The Voroshilov Battery Museum
A subsidiary of the Military and History Museum of the Pacific Flee, the battery is located on a road that extends past the end of Universitetsky Prospekt on Russky Island. This museum is based around a giant 304.8mm coastal defense gun that has been opened, allowing museum visitors to explore several levels of the turret’s inner workings. The museum’s location on Russky Island is somewhat remote, so those wishing to visit should plan an entire day to travel to the museum and hike around the island. It’s easy to make a day of things, though, as nearby are Patriot Park and Fort 11.
The Vladivostok Fortress Museum
Batareynaya Ul., 4v
The old fortress is centrally located downtown and is one of the city’s most popular sights. The museum contains many of the fortress’ old weapons and artifacts documenting the military history of Vladivostok and Primorsky Krai during the Russian Empire and the Soviet Union. Although long out of service, certain traditions have been brought back for the sake of city history and tourism: a regular changing of the guard, flag raising/lowering ceremonies, and a firing of one of the main cannons every day at noon. The museum itself is built into the casemate of one of Vladivostok’s many forts, and some of the old coastal defense guns have also been preserved for viewing.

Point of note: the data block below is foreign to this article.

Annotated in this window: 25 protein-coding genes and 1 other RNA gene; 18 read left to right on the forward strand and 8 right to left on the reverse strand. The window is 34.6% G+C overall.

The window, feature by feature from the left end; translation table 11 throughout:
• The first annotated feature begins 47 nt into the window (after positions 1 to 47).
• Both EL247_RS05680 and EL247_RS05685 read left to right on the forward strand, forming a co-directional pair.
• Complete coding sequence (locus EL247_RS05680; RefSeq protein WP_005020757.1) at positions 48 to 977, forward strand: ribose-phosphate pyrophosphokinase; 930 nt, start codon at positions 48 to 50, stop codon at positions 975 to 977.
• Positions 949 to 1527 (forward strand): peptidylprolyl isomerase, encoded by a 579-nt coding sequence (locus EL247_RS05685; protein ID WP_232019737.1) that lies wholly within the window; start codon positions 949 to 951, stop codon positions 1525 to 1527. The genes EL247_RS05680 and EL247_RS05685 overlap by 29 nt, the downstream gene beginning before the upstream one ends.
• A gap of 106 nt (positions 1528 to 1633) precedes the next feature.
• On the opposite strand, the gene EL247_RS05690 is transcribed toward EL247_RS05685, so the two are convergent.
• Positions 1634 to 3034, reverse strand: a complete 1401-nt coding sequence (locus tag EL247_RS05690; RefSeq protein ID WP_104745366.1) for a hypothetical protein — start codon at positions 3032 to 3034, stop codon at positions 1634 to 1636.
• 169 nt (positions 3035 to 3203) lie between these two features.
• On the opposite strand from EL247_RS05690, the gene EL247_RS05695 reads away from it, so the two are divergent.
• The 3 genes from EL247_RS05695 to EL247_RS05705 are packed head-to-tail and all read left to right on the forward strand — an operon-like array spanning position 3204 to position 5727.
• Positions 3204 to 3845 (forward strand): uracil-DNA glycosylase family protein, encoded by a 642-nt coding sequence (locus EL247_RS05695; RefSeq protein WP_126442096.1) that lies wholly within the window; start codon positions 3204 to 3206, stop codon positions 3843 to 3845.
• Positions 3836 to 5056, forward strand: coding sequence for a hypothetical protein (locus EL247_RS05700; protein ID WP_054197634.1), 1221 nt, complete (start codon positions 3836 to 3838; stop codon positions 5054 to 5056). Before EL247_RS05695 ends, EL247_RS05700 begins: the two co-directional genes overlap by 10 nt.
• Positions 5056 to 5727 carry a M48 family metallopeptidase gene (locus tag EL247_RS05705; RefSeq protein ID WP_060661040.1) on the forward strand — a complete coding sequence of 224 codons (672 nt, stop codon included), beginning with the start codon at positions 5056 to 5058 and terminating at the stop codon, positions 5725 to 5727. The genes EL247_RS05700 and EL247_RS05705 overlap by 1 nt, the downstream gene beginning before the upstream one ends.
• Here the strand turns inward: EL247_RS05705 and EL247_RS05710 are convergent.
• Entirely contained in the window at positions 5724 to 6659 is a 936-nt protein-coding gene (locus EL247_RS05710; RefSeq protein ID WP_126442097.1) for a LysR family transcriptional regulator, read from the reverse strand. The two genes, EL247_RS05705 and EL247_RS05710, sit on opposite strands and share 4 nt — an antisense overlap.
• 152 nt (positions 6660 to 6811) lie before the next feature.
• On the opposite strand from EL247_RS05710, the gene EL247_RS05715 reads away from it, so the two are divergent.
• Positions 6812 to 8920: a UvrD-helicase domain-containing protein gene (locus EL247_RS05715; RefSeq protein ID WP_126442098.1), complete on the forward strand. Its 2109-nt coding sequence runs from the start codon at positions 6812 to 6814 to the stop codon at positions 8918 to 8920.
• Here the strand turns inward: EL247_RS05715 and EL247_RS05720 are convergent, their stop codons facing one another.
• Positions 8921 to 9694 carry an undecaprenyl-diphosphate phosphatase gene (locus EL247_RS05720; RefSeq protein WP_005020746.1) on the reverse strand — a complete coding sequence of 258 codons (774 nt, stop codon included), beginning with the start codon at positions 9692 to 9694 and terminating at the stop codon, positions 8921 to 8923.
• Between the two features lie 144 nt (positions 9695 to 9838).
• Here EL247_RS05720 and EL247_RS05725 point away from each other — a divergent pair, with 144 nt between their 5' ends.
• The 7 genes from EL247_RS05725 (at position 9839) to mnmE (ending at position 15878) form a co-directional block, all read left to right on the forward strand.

Nostalgia Art Gallery
Morskaya Ul. 1-Ya, 6/25
Founded in 1988, the mission of this gallery is to see to the “revival and enhancement of national Russian traditions in art and hospitality.” Unlike most traditional museums, the Nostalgia Art Gallery offers coffee and traditional Russian cuisine in the middle of the main hall so visitors can enjoy traditional Russian food as they view Russian art. Some of the art is even available for purchase.
ZARYA Contemporary Art Museum
Prospekt 100-Stoletiya Vladivostoka, 155, k.2,
Founded in 2013 by the local Russian entrepreneur and philanthropist Alexander Mechetin (of Beluga Vodka fame), the ZARYA Center aims to “present the best achievements of modern culture of Russia and the world in Primorye and to support the local artistic community.” Since 2014, the ZARYA Center has served as the only contemporary art center in the Russian Far East. Local artists are often shown, particularly those focusing on the natural and cultural beauty of the region or those hoping to gain exposure and access to the larger contemporary art movement in Western Europe.